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Chesapeake Energy to pay $119 million in Oklahoma royalty case

A Chesapeake Energy rig in Oklahoma.

AP Photo/Sue Ogrocki, file

A Chesapeake Energy rig in Oklahoma. file

Chesapeake Energy will pay $119 million to royalty owners in Oklahoma under a preliminary settlement that will go before a judge in April, according to The Oklahoman.

The deal would resolve royalty disputes dating back more than a decade. Landowners accused Chesapeake Operating LLC of improperly withholding royalty money and charging them for the costs of processing and transporting gas. The class action suit affects more than 11,800 wells in Oklahoma.

From NewsOK:

“We are pleased to reach this fair and reasonable agreement and look forward to further strengthening our relationships with our Oklahoma royalty owners,” said Chesapeake spokesman Gordon Pennoyer.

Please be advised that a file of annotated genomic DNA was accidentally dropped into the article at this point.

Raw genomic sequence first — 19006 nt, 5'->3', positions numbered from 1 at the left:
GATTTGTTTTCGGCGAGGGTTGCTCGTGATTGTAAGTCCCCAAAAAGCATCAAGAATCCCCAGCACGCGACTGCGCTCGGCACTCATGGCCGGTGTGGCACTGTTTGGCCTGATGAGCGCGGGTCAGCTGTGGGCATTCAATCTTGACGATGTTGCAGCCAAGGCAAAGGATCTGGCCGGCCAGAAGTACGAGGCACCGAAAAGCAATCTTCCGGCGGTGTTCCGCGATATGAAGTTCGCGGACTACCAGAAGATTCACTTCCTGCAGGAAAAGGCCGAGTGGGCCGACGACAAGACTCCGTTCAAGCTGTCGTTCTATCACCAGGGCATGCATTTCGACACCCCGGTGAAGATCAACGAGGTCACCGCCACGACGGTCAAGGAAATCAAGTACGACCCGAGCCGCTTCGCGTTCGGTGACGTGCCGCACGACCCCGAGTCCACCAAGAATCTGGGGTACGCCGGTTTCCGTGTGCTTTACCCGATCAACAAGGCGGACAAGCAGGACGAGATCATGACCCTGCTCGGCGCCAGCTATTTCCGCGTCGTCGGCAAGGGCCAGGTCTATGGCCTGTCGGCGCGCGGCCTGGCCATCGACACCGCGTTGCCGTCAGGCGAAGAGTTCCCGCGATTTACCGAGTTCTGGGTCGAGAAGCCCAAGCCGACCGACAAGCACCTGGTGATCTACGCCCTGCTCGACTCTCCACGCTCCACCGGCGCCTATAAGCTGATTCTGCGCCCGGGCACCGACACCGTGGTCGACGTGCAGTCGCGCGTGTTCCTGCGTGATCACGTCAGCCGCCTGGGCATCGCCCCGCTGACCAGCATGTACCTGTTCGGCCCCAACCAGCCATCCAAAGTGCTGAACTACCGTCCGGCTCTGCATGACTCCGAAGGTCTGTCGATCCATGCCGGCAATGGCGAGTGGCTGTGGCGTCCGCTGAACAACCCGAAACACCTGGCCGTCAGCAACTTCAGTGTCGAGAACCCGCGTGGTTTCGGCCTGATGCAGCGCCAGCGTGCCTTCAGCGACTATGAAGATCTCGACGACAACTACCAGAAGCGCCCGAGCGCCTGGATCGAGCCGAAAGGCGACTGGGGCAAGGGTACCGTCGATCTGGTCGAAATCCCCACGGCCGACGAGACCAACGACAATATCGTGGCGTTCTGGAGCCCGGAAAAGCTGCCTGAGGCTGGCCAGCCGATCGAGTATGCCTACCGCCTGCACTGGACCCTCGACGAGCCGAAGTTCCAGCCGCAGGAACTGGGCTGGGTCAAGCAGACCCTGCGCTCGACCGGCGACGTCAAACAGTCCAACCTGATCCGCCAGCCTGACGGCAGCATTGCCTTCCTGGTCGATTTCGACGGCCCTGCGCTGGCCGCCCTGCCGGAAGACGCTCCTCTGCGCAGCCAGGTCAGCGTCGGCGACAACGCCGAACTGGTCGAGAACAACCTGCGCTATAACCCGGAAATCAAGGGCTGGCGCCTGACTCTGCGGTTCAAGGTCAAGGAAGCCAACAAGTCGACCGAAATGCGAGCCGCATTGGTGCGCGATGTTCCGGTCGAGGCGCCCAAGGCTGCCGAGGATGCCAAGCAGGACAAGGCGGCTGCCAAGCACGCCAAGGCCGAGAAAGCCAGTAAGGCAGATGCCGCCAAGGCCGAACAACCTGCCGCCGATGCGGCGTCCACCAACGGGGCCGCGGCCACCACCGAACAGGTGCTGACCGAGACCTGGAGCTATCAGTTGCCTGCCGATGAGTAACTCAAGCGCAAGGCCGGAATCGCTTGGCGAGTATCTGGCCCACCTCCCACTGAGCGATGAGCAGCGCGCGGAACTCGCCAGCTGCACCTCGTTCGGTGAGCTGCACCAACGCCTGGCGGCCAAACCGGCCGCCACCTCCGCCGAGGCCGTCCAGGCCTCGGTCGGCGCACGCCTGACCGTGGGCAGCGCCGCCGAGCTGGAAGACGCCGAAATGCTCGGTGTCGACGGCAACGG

The case started in 2010 when Kansas resident John Fitzgerald sued Chesapeake, claiming the company underpaid oil and natural gas royalties owed to him from its Oklahoma wells.

Fitzgerald sought class-action status, which was granted by a Beaver County district judge in February 2013.

Chesapeake opposed the class-action status and appealed to the Oklahoma Court of Civil Appeals. The court reversed the class-action status in February and sent the case back to district court.

Chesapeake has faced similar lawsuits in Pennsylvania and other parts of the country where it operates. It recently agreed to increase the amount it’s willing to pay Pennsylvania royalty owners in a pending class action lawsuit here.

The company is also under investigation for fraud by state Attorney General Kathleen Kane and was recently subpoenaed by the U.S. Department of Justice, seeking information into its royalty practices.

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